The steel steamship Einar Jarl was launched from the yard of A/S Sorlandets Skibs in Fevig, Norway on 8th April 1921. She measured 265.3′ x 42.1′ x 17.9′ and weighed 1858 gross tons, 1901 net tons. Her triple expansion steam engine by Fredrikstad MV generated 188 nhp. She was owned by A/S Det Nordenfjeldske D/S, Trondheim
The final voyage of the Einar Jarl began on the morning of 13th March, 1941 when she set off from the Humber bound for Methil and Loch Ewe. She was in ballast and under the command of Captain Johan Herfjord. She had a crew of 22 men aboard plus 2 British Army soldiers who were to stay aboard till she reached Loch Ewe. At Loch Ewe she was due to join convoy OB299 heading for Halifax, Nova Scotia. This was to be her fourth crossing of the Atlantic of the war but she was not destined to complete the hazardous trip this time.
She arrived in Methil in the afternoon of the 14th where she joined up with coastal convoy EN86A bound for Loch Ewe and Oban. The convoy consisted of 31 ships. Many of the ships, like the Einar Jarl, were due to join Transatlantic convoys heading for America from one of these two key muster points on the Scottish west coast. After a delay due to heavy fog the ships finally set off for Loch Ewe on the 17th but, only a few hours later at around 20:50, as they rounded Fifeness and steamed north on the first leg of their journey, the Einar Jarl was rocked by a huge explosion and fatally damaged and began to list to starboard. One crewman, Greek stoker Anastasios Nicoladakis, was killed or injured in the explosion. He was noted as missing as the crew abandoned ship in the starboard lifeboat. By the time the crew boarded the lifeboat the starboard handrail was under water. The ship had only a few minutes more afloat as they cast off and five minutes later she sank beneath the waves. The crew remained close to the site for 30 minutes more hoping for signs of the stoker but by then it was clear that he had gone down with the ship. An hour later, at about 21:45, the crew were picked up by the British steamship Medway Coast which was part of the same convoy and heading for Aberdeen. The crew were landed at Aberdeen the next day and after a recuperation stay in the town they were taken to Glasgow before returning home.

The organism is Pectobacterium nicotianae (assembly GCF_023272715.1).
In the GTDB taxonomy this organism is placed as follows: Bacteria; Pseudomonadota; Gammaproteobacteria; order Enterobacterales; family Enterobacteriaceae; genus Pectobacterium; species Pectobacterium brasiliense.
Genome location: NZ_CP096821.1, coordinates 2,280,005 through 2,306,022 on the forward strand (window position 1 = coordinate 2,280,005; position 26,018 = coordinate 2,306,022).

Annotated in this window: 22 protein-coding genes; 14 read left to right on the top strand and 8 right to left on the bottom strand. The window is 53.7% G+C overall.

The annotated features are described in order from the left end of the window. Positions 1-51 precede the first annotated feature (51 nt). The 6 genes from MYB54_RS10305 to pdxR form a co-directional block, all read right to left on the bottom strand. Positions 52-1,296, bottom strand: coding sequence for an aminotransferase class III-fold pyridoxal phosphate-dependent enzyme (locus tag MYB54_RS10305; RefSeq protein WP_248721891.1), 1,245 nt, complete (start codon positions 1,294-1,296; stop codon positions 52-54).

At the marine enquiry held in Glasgow on 25th March a number of the crew including the captain and the first mate appeared to give evidence on how the ship was lost. Initial views expressed suggested that the ship could have been hit by an aerial torpedo but no reports of aircraft in the area had been made by any of the ships in the convoy. It was therefore concluded that the Einar Jarl had probably hit a mine laid by an unknown vessel. The area was a major target for German mine laying submarines and also heavily protected by British defensive minefields and, although the position of the explosion was not in any known minefields it is likely that a mine drifting loose from a minefield was the cause of the explosion.
The reported position of the incident was 9.75 miles east of Fifeness. This approximate position is close to the position of a large wreck at 56° 18.952’N, 002° 17.296’W (WGS84), first surveyed in 1965 in 50 metres of water. The wreck is reported to be oriented 165°/345°. Initial efforts to identify the wreck suggested it could be the wreck of HMS Rockingham but later dives recognised that the wreck was a single screw merchant steamship and could not be the Rockingham. Despite no known positive evidence to confirm that this wreck is the Einar Jarl it seems likely, based on the position and dimensions of the wreckage, that this is in fact the Einar Jarl. The wreck is 89 metres long and rises 9 metres from the seabed. It is well broken lying on it’s starboard side with single propeller, boiler and engine the most visible features.